Enzyme biofactories to enhance cord blood transplants

October 22, 2020

A new way of producing an enzyme called fucosyltransferase VI (FTVI) in the lab could help enhance the therapeutic potential of cord blood transplants.

Cord blood is currently used to treat more than 80 life-threatening conditions, ranging from cancer and immune deficiency to metabolic and genetic disorders. The therapy is predicated on the idea that stem cells in the cord blood will traffic to the bone marrow, where they can help rebuild a healthy blood and immune system that has been damaged by disease. But cord blood stem cells are not naturally adept at this process--which is why several drugmakers have turned to FTVI as a way of enhancing the cells' homing ability.

FTVI is an enzyme involved in tagging cells with sugar molecules in a way that alters migration patterns in the body. In clinical trials, cord blood stem cells treated with FTVI showed enhanced engraftment following infusion into cancer patients. Yet most commercial sources of FTVI available today have only limited enzymatic activity. Plus, they tend to be made using various expression systems that either produce enzymes with low activity or are costly and generate low yields.

Seeking a better manufacturing platform, a team led by Jasmeen Merzaban at KAUST engineered yeast cells and silkworm larvae to express the human version of FTVI. Working with collaborators in Japan, KAUST researchers from several teams came together to devise a purification scheme for obtaining the enzyme at high yields; they then tested how efficiently the end-product could alter human stem cells.

The researchers showed that their yeast- and silkworm-derived FTVI far outperformed commercial sources of the enzyme made in standard expression systems. "Now, these enzymes can be used ex vivo on stem cells to enhance their migration toward the bone marrow during a transplant," Merzaban says.

Alternatively, researchers could take advantage of the new yeast- and silkworm-produced FTVI for drug screening efforts. First author of the study, Asma Al-Amoodi, points out that many metastatic cancers exhibit enhanced activity of FTVI and similar enzymes. "We could envision using such enzymes to screen for small molecule inhibitors that block metastasis," she says.
-end-


King Abdullah University of Science & Technology (KAUST)

Related Stem Cells Articles from Brightsurf:

SUTD researchers create heart cells from stem cells using 3D printing
SUTD researchers 3D printed a micro-scaled physical device to demonstrate a new level of control in the directed differentiation of stem cells, enhancing the production of cardiomyocytes.

More selective elimination of leukemia stem cells and blood stem cells
Hematopoietic stem cells from a healthy donor can help patients suffering from acute leukemia.

Computer simulations visualize how DNA is recognized to convert cells into stem cells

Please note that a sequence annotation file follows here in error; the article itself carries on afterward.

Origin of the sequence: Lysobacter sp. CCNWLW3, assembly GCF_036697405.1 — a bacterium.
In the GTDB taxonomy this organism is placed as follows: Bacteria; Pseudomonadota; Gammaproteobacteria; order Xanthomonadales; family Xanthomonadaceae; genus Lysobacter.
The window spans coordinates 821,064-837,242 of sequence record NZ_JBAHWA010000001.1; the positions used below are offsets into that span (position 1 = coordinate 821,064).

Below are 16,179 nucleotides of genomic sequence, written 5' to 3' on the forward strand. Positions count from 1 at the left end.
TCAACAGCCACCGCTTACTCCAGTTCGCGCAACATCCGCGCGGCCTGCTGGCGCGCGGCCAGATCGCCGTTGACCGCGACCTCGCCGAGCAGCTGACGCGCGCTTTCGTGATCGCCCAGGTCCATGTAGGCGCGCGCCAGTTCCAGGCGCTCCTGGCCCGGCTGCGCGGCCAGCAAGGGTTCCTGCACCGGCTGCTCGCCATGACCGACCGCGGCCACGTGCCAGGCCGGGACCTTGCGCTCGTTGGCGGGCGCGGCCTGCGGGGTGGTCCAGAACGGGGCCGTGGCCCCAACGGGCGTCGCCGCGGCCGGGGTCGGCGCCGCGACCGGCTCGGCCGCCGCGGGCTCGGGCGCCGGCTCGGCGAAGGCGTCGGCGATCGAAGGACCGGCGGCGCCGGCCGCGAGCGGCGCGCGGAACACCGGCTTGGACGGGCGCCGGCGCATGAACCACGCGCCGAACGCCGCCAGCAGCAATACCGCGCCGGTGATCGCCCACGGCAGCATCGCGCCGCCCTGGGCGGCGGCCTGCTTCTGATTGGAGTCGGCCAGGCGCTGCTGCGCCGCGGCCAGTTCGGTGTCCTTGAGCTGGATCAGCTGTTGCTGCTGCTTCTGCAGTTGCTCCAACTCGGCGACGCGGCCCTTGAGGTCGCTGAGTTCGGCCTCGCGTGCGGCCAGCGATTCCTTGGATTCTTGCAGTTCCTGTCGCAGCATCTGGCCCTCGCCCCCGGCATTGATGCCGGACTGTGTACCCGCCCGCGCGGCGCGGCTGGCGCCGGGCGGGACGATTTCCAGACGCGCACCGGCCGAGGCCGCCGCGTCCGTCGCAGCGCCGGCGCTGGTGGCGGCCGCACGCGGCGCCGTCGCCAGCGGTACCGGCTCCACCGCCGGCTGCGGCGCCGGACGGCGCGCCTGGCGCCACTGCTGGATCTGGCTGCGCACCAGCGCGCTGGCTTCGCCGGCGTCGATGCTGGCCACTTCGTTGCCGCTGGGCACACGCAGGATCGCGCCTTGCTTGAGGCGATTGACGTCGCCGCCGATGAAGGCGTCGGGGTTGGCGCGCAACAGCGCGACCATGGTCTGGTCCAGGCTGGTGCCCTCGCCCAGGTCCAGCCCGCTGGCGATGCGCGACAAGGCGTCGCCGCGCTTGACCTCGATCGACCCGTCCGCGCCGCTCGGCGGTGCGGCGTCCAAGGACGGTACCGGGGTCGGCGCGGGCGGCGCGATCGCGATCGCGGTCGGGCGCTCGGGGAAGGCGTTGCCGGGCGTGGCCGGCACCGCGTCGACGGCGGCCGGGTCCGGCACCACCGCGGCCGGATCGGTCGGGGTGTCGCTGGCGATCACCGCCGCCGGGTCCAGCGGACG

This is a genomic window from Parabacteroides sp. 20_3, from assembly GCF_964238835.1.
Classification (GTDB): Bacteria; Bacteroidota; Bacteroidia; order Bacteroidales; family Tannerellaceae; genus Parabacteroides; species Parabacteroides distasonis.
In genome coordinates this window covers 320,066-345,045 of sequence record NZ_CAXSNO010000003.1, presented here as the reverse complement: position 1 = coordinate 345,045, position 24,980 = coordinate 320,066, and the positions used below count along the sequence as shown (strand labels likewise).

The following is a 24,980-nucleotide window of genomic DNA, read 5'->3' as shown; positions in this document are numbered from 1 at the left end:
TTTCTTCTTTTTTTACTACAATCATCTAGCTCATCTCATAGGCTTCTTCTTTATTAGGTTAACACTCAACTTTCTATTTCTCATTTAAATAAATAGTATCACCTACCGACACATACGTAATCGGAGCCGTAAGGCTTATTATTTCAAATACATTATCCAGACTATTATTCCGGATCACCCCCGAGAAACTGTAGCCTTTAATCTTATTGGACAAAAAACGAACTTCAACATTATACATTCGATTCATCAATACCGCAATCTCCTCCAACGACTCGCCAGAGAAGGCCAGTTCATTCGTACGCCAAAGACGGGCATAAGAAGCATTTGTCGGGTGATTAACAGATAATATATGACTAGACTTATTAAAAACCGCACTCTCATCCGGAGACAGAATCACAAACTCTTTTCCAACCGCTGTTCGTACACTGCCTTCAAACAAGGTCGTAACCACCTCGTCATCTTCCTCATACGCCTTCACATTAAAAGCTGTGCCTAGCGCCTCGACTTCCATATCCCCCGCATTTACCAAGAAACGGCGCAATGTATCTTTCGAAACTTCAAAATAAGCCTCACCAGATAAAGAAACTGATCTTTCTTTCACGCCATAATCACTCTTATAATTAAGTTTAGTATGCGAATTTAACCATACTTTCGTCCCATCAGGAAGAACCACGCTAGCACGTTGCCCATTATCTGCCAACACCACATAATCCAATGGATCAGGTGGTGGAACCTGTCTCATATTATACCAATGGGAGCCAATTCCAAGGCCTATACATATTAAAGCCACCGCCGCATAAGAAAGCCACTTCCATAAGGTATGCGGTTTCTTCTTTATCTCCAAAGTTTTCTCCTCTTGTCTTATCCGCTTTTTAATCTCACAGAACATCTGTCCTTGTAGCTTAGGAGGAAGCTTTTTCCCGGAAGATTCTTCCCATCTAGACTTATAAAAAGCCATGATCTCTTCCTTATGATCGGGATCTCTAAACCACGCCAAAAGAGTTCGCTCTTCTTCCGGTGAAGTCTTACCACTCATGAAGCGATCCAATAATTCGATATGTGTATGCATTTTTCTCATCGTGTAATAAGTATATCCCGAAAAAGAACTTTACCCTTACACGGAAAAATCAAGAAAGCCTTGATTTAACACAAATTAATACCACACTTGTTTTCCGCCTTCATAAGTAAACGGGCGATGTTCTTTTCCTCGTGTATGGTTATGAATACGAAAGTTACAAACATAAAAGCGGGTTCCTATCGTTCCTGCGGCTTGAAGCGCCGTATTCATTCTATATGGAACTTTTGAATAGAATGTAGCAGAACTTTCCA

Researchers of the Hubrecht Institute (KNAW - The Netherlands) and the Max Planck Institute in Münster (Germany) have revealed how an essential protein helps to activate genomic DNA during the conversion of regular adult human cells into stem cells.

First events in stem cells becoming specialized cells needed for organ development
Cell biologists at the University of Toronto shed light on the very first step stem cells go through to turn into the specialized cells that make up organs.

Surprising research result: All immature cells can develop into stem cells
New sensational study conducted at the University of Copenhagen disproves traditional knowledge of stem cell development.

The development of brain stem cells into new nerve cells and why this can lead to cancer
Stem cells are true Jacks-of-all-trades of our bodies, as they can turn into the many different cell types of all organs.

Healthy blood stem cells have as many DNA mutations as leukemic cells
Researchers from the Princess Máxima Center for Pediatric Oncology have shown that the number of mutations in healthy and leukemic blood stem cells does not differ.

New method grows brain cells from stem cells quickly and efficiently
Researchers at Lund University in Sweden have developed a faster method to generate functional brain cells, called astrocytes, from embryonic stem cells.

NUS researchers confine mature cells to turn them into stem cells
Recent research led by Professor G.V. Shivashankar of the Mechanobiology Institute at the National University of Singapore and the FIRC Institute of Molecular Oncology in Italy, has revealed that mature cells can be reprogrammed into re-deployable stem cells without direct genetic modification -- by confining them to a defined geometric space for an extended period of time.

Researchers develop a new method for turning skin cells into pluripotent stem cells
Researchers at the University of Helsinki, Finland, and Karolinska Institutet, Sweden, have for the first time succeeded in converting human skin cells into pluripotent stem cells by activating the cell's own genes.

Read More: Stem Cells News and Stem Cells Current Events
Brightsurf.com is a participant in the Amazon Services LLC Associates Program, an affiliate advertising program designed to provide a means for sites to earn advertising fees by advertising and linking to Amazon.com.